3 A NEW ELLULAR VERSION OF LAKERS-MASSEY 3 α, and α of D α. The fibers and total fibers of the homotopy push-out diaram A α α α D α are some of the fibers and total fibers of the oriinal diaram. Therefore, if the inequality we are lookin for holds for this diaram, for any α, then it holds also for the oriinal diaram. We write X > A, or X (A) and say that A kills X when the nullification functor P A kills X, i.e. P A X is contractible. The followin lemma is in fact the main definin property of the acyclic classes (A), namely the closure under extensions by fibrations. Lemma 1.2. onsider a fibration sequence F E. Then E > F. Recall also that a non-connected space kills all spaces because the inequality X > S 0 holds for any space X. Lemma 1.3. In a homotopy push-out square, F ib( D) > F ib(a ). Proof. y the previous remark we can suppose that D is connected. Now, if is not connected, the homotopy fiber F ib( D) is not connected either, but since D is connected, there is at least one component in over which the homotopy fiber is not connected. Therefore the inequality F ib( D) > F ib(a ) holds trivially in this case. Let us thus assume that is connected. When is connected as well, the result has been proven by the first author in [2, Theorem 3.4 (1)]. This allows us to start the (transfinite) induction on the number of components of. Let us order the components and for any cardinal α call α the union of the first α components. We can assume that π 0 A = π 0 (if not, the claim is obvious) and define D α to be the homotopy push-out of the diaram A α α. For a successor β = α + 1 we see that D β is the homotopy push-out of D α D where D is the homotopy push-out of connected spaces A and A β = A α A and β = α. We have therefore a fibration F ib( D α ) F ib( D β ) F ib(d α D β ). y induction hypothesis F ib( D α ) > F ib(a α α ) and from the connected case we deduce that F ib(d α D β ) > F ib( D ) > F ib(a ). This proves the claim for D β. When β is a limit ordinal, we conclude by a similar arument usin a telescope instead of a push-out. Here is an example which illustrates both the necessity to deal with non-connected spaces and the importance to consider all homotopy fibers at once.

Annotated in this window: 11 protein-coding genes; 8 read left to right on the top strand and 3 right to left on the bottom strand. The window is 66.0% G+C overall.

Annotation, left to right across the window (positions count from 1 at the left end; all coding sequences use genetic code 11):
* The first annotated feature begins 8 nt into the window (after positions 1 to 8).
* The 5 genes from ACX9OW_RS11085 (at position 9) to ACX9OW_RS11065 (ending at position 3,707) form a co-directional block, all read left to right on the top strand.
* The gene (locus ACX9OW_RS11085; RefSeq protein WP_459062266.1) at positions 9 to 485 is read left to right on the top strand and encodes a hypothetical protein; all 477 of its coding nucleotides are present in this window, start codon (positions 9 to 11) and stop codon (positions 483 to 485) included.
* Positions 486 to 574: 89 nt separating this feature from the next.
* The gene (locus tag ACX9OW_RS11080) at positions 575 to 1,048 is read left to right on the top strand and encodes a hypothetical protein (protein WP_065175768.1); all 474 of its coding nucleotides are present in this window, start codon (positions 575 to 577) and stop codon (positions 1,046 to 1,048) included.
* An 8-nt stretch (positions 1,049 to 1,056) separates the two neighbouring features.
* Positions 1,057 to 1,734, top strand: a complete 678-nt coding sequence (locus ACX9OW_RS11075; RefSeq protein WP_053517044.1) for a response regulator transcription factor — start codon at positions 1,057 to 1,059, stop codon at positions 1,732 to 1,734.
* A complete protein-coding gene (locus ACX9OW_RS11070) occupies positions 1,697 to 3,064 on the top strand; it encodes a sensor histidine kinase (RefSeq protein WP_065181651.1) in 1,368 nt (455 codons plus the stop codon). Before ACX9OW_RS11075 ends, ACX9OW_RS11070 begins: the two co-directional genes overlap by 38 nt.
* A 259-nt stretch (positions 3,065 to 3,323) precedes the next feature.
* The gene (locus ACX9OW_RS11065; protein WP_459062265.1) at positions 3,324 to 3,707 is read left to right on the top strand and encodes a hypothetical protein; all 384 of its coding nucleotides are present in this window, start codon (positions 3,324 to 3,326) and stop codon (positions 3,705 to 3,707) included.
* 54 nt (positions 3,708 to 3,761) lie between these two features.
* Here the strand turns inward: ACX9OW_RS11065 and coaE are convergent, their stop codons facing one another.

4 4 WOJIEH HAHÓLSKI AND JÉRÔME SHERER Example 1.4. Let f : S 1 S 1 D 2 S 1 be the disjoint union of the inclusion of the circle as boundary of the disc and the identity. onsider the (homotopy) push-out diaram S 1 S 1 D 2 S 1 S 1 D 2 where the left hand-side vertical map is the fold map (the identity on both copies of the circle). The homotopy pull-back is the disjoint union S 1 D 2 S 1 S 1 and there are thus two total fibers, a point and ΩS 1 Z. Lemma 1.5. (hachólski, [2, Theorem 7.2]) For any connected space X, the homotopy fiber of the map X ΩΣX which is adjoint to the identity on ΣX, is killed by ΩX ΩX. 2. Reduction to a point Homotopy push-out diarams in which the terminal object is a point are easier to handle because the homotopy pull-back one needs to form in order to compute the total fiber is simply a product. The aim of this section is to reduce the lakers-massey theorem to this situation. Recall from Remark 1.1 that we can always assume that it is connected. Given a commutative push-out square A f k D h we denote by F the homotopy fiber F ib(f) and by G the homotopy fiber F ib(). We will also need the homotopy fibers over D, namely A = F ib(a hf D), = F ib(h) and = F ib(k). Proposition 2.1. For any homotopy push-out square as above the commutative square of homotopy fibers over a connected space D: A f satisfies the followin properties: It is a homotopy push-out square; F ib(f ) F and F ib( ) G; the total fiber T = F ib(a ) is weakly equivalent to T.